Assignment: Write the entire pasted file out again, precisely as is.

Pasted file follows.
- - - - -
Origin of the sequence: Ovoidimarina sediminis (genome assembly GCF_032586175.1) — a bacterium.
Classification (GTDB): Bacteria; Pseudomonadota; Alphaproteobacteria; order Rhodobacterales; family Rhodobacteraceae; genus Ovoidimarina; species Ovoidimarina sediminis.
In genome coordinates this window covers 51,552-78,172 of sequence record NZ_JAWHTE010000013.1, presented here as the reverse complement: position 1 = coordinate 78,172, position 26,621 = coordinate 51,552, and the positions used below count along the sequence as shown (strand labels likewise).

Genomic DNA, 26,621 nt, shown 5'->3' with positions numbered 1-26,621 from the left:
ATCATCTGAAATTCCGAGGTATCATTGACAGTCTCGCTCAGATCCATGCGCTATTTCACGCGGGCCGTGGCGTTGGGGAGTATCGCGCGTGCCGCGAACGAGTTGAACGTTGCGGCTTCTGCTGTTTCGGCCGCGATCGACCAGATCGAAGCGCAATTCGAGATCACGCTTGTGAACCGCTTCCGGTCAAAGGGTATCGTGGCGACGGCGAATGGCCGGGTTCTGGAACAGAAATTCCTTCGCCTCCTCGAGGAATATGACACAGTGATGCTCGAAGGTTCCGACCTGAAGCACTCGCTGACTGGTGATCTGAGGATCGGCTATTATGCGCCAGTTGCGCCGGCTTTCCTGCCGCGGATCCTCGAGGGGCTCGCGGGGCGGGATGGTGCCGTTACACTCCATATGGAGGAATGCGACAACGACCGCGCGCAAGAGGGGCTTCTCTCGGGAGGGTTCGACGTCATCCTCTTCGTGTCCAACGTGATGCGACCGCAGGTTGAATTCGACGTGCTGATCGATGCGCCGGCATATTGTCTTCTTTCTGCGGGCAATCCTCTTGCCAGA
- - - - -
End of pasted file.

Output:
Origin of the sequence: Ovoidimarina sediminis (genome assembly GCF_032586175.1) — a bacterium.
Classification (GTDB): Bacteria; Pseudomonadota; Alphaproteobacteria; order Rhodobacterales; family Rhodobacteraceae; genus Ovoidimarina; species Ovoidimarina sediminis.
In genome coordinates this window covers 51,552-78,172 of sequence record NZ_JAWHTE010000013.1, presented here as the reverse complement: position 1 = coordinate 78,172, position 26,621 = coordinate 51,552, and the positions used below count along the sequence as shown (strand labels likewise).

Genomic DNA, 26,621 nt, shown 5'->3' with positions numbered 1-26,621 from the left:
ATCATCTGAAATTCCGAGGTATCATTGACAGTCTCGCTCAGATCCATGCGCTATTTCACGCGGGCCGTGGCGTTGGGGAGTATCGCGCGTGCCGCGAACGAGTTGAACGTTGCGGCTTCTGCTGTTTCGGCCGCGATCGACCAGATCGAAGCGCAATTCGAGATCACGCTTGTGAACCGCTTCCGGTCAAAGGGTATCGTGGCGACGGCGAATGGCCGGGTTCTGGAACAGAAATTCCTTCGCCTCCTCGAGGAATATGACACAGTGATGCTCGAAGGTTCCGACCTGAAGCACTCGCTGACTGGTGATCTGAGGATCGGCTATTATGCGCCAGTTGCGCCGGCTTTCCTGCCGCGGATCCTCGAGGGGCTCGCGGGGCGGGATGGTGCCGTTACACTCCATATGGAGGAATGCGACAACGACCGCGCGCAAGAGGGGCTTCTCTCGGGAGGGTTCGACGTCATCCTCTTCGTGTCCAACGTGATGCGACCGCAGGTTGAATTCGACGTGCTGATCGATGCGCCGGCATATTGTCTTCTTTCTGCGGGCAATCCTCTTGCCAGA